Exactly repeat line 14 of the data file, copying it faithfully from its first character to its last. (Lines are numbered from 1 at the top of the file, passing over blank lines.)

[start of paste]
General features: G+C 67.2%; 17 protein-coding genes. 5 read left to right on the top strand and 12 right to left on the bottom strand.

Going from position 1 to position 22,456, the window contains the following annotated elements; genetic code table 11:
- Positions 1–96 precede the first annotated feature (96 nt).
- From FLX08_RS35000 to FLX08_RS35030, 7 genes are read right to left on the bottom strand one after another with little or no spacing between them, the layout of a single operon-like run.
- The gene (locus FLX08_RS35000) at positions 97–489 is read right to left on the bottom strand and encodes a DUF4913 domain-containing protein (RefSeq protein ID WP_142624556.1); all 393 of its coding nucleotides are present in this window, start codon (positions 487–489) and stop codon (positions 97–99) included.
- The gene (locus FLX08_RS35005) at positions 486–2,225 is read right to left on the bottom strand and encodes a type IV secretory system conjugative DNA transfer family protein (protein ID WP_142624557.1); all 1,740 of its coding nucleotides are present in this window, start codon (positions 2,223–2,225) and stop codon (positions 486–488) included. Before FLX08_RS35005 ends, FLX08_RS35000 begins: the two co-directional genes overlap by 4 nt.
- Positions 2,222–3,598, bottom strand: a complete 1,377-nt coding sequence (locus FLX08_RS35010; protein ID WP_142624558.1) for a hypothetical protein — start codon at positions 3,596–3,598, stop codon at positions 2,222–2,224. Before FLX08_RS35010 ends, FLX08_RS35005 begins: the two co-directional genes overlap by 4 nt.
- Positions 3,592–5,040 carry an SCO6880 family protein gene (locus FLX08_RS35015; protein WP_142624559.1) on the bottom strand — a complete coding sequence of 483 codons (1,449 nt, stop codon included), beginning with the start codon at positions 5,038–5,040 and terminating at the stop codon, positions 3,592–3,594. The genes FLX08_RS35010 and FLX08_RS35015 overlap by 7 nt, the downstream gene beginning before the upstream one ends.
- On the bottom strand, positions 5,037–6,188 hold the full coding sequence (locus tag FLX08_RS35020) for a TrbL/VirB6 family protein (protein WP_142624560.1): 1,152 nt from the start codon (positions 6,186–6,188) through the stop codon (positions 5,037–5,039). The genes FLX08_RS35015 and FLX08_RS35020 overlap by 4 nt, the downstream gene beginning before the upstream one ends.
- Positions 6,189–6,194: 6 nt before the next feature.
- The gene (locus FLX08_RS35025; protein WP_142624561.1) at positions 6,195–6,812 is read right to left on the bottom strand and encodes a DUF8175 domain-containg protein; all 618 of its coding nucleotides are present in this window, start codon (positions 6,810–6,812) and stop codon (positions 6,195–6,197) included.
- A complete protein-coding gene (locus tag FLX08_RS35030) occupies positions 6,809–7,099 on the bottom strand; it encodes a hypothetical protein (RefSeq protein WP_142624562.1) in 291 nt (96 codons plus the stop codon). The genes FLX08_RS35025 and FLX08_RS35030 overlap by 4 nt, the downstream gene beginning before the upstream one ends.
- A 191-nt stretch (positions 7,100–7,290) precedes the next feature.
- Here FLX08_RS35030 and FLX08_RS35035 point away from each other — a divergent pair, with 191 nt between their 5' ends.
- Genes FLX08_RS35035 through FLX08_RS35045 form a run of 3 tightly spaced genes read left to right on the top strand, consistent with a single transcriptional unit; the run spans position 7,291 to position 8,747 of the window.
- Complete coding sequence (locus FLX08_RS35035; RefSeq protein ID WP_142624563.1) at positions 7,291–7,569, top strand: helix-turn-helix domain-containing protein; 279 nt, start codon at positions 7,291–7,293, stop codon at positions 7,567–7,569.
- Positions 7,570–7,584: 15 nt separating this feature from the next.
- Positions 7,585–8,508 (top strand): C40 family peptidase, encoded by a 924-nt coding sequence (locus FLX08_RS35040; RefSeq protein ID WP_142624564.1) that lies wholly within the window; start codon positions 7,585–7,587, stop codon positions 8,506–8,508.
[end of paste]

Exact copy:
- Here FLX08_RS35030 and FLX08_RS35035 point away from each other — a divergent pair, with 191 nt between their 5' ends.